• ITVI.USA
    13,798.790
    84.450
    0.6%
  • OTRI.USA
    21.660
    -0.270
    -1.2%
  • OTVI.USA
    13,773.890
    87.510
    0.6%
  • TLT.USA
    2.800
    -0.040
    -1.4%
  • TSTOPVRPM.ATLPHL
    2.480
    -0.170
    -6.4%
  • TSTOPVRPM.CHIATL
    3.070
    -0.210
    -6.4%
  • TSTOPVRPM.DALLAX
    1.370
    -0.090
    -6.2%
  • TSTOPVRPM.LAXDAL
    2.280
    -0.210
    -8.4%
  • TSTOPVRPM.PHLCHI
    1.900
    -0.070
    -3.6%
  • TSTOPVRPM.LAXSEA
    2.720
    -0.270
    -9%
  • WAIT.USA
    127.000
    0.000
    0%
  • ITVI.USA
    13,798.790
    84.450
    0.6%
  • OTRI.USA
    21.660
    -0.270
    -1.2%
  • OTVI.USA
    13,773.890
    87.510
    0.6%
  • TLT.USA
    2.800
    -0.040
    -1.4%
  • TSTOPVRPM.ATLPHL
    2.480
    -0.170
    -6.4%
  • TSTOPVRPM.CHIATL
    3.070
    -0.210
    -6.4%
  • TSTOPVRPM.DALLAX
    1.370
    -0.090
    -6.2%
  • TSTOPVRPM.LAXDAL
    2.280
    -0.210
    -8.4%
  • TSTOPVRPM.PHLCHI
    1.900
    -0.070
    -3.6%
  • TSTOPVRPM.LAXSEA
    2.720
    -0.270
    -9%
  • WAIT.USA
    127.000
    0.000
    0%
American ShipperShippingWarehouse

Some LA/Long Beach terminals cut hours

With low post-Lunar New Year volumes resulting in skipped sailings on transpacific services, some terminals at the Southern California seaports of Los Angeles and Long Beach are closing during daytime hours.

   Some of the container terminals in the Port of Los Angeles and Port of Long Beach shut down their truck gates for several hours on Monday and will do so other days this week.
   “It’s our understanding that some terminals are closing their terminals for some shifts this week due to post-Lunar New Year low volumes,” said Phillip Sanfield, a spokesman for the Port of Los Angeles.
   Eric Bradley, a spokesman for the Port of Long Beach, said, “Some terminals run reduced working hours this week because of reduced sailings connected to the annual Lunar New Year holiday. Each terminal has its own schedule, and there is no standard. It’s recommended that customers check with their terminal service providers directly about cargo.”
   The terminals are apparently planning to keep normal “off-peak” hours on the second shift (6 p.m.-3 a.m.) or on Saturday (8 a.m.-5 p.m.) that are partially funded with the money they receive from PierPass congestion mitigation fees. But some are planning to close during the day shift on some days.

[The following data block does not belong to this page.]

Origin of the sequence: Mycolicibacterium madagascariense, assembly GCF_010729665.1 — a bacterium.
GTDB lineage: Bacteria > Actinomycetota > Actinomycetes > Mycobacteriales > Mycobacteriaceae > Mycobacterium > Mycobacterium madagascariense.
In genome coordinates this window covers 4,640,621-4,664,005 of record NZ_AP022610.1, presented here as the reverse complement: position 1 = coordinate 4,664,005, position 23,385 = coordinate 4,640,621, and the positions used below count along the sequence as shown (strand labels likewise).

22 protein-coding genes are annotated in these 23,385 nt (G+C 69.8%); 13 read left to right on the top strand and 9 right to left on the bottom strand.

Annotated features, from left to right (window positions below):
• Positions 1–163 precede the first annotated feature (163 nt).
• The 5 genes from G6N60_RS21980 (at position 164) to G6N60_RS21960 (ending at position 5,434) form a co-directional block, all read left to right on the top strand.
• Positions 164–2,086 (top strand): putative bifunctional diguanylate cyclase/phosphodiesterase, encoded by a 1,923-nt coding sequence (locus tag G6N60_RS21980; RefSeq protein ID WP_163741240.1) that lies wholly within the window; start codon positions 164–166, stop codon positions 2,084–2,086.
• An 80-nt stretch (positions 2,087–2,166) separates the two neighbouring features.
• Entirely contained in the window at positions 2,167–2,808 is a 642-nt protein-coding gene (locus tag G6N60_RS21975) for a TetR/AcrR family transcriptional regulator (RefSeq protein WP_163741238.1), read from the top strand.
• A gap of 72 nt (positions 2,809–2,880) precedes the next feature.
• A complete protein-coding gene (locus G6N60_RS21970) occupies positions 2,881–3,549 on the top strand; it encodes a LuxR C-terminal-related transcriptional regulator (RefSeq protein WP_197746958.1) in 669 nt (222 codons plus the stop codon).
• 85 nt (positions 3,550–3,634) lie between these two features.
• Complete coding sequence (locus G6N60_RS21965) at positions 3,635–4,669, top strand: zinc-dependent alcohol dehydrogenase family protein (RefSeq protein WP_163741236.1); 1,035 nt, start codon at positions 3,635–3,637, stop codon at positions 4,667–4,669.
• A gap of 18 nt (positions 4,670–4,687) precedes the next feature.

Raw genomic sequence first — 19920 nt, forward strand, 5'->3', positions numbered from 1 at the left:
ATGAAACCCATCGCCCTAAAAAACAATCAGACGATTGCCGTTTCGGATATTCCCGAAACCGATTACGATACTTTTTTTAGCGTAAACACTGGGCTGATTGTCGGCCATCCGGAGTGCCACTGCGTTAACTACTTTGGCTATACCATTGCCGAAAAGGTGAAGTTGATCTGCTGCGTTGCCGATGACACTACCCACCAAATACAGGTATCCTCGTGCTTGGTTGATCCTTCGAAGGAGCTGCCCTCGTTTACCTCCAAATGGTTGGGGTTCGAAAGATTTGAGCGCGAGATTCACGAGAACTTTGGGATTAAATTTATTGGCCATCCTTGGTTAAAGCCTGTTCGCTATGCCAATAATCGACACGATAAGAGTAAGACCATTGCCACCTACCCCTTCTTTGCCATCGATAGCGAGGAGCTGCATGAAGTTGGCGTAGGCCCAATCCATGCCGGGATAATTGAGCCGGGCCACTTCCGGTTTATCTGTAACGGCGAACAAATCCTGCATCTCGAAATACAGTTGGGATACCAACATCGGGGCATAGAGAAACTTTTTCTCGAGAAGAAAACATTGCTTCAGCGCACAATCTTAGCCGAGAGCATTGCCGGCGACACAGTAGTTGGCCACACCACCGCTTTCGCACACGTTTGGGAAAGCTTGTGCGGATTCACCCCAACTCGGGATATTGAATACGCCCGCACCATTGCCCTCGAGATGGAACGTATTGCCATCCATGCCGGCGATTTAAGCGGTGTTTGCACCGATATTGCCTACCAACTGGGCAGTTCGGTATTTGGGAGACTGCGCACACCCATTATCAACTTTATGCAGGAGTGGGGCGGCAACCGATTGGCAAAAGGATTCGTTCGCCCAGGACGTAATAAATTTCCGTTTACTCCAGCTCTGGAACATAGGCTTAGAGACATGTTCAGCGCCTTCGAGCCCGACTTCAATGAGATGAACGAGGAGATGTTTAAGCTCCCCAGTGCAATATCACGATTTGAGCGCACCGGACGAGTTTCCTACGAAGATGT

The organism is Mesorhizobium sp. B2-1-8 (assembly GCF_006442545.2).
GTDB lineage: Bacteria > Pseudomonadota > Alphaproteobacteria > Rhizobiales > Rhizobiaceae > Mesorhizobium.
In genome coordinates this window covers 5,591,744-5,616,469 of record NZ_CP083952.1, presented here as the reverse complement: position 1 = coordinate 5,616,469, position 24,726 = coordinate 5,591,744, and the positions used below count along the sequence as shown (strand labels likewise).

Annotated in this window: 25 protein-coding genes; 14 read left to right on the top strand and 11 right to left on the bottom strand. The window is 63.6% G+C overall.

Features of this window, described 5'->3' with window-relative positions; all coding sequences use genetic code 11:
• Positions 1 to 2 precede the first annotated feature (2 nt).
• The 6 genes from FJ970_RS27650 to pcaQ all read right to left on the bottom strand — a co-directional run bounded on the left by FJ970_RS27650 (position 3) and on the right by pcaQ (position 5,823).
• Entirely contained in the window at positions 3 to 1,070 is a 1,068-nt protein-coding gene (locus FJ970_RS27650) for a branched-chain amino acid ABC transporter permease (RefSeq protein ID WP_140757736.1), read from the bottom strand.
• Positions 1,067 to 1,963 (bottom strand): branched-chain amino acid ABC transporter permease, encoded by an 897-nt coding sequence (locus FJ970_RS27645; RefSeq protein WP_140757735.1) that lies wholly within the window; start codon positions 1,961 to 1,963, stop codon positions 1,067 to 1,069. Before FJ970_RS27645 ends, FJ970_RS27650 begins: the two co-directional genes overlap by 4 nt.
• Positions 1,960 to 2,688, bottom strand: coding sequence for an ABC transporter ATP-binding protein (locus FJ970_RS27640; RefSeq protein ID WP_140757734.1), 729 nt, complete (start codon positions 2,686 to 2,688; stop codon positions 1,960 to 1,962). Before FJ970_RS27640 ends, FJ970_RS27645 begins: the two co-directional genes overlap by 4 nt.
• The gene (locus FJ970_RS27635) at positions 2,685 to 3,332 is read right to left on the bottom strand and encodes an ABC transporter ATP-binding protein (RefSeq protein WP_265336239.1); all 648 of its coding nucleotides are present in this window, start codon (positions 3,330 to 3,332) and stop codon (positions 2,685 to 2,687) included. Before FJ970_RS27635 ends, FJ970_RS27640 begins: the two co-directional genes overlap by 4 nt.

While there does not appear to be a central source at either of the two ports for information on which terminals will be open at a given time this week, according to the websites of the individual terminals:
     • APM Terminals’ Pier 400 facility in Los Angeles was scheduled to be closed during the first shift on March 19, March 20 and March 22, and open during the second shift;
     • Yusen Terminals was closed for the first shift Monday and will be again on Tuesday;
     • Everport Terminal Services was open Monday for empty receiving only and will be closed on Tuesday;
     • TraPac was closed during the first shift on Monday;
     • And TTI in Long Beach was scheduled to be closed March 19-21, as well as Monday night because of a power outage.
   Ed DeNike, president of SSA Marine, said his company’s terminals in Long Beach were open Monday.
   Don Pisano, president of American Coffee Corp. and a member of the board of directors of the National Industrial Transportation League, expressed frustration with the cutback in hours, saying it “clearly inhibits the ability of beneficial cargo owners to move containers off terminals in a timely and efficient manner.”
   “This is ridiculous,” he said. “Our trucker and warehouse work on normal daytime schedules. The warehouse we use operates from 6:00 a.m.-3:00 p.m. We can’t have them waiting until 7:00 p.m. at best, 8:00 p.m. or 9:00 p.m. to receive containers.
   “As you know, the drivers are limited in their hours of service,” he added. “While we will not incur the TMF fee during late hours, the draymen will have to alter some of their drivers regular work to pull the containers at night at a higher pay rate.
   “They will also have to bring the containers to the trucker’s yard for overnight storage before delivering them to the warehouse the next morning for unloading. We will therefore be charged for the additional move required and overnight yard storage,” Pisano explained. “Our trucker has limited yard space and likely will not able to hold all the containers that would be required in a secured environment. What they are unable to handle at night either due to available drivers or yard space capacity, we may run into demurrage charges or detention charges when trying to return the empties.”
   “Any containers we are not able to pick up at night, we will have to request for extensions in our free time but have no idea whether that will be granted or not,” he added.

Chris Dupin

Chris Dupin has written about trade and transportation and other business subjects for a variety of publications before joining American Shipper and Freightwaves.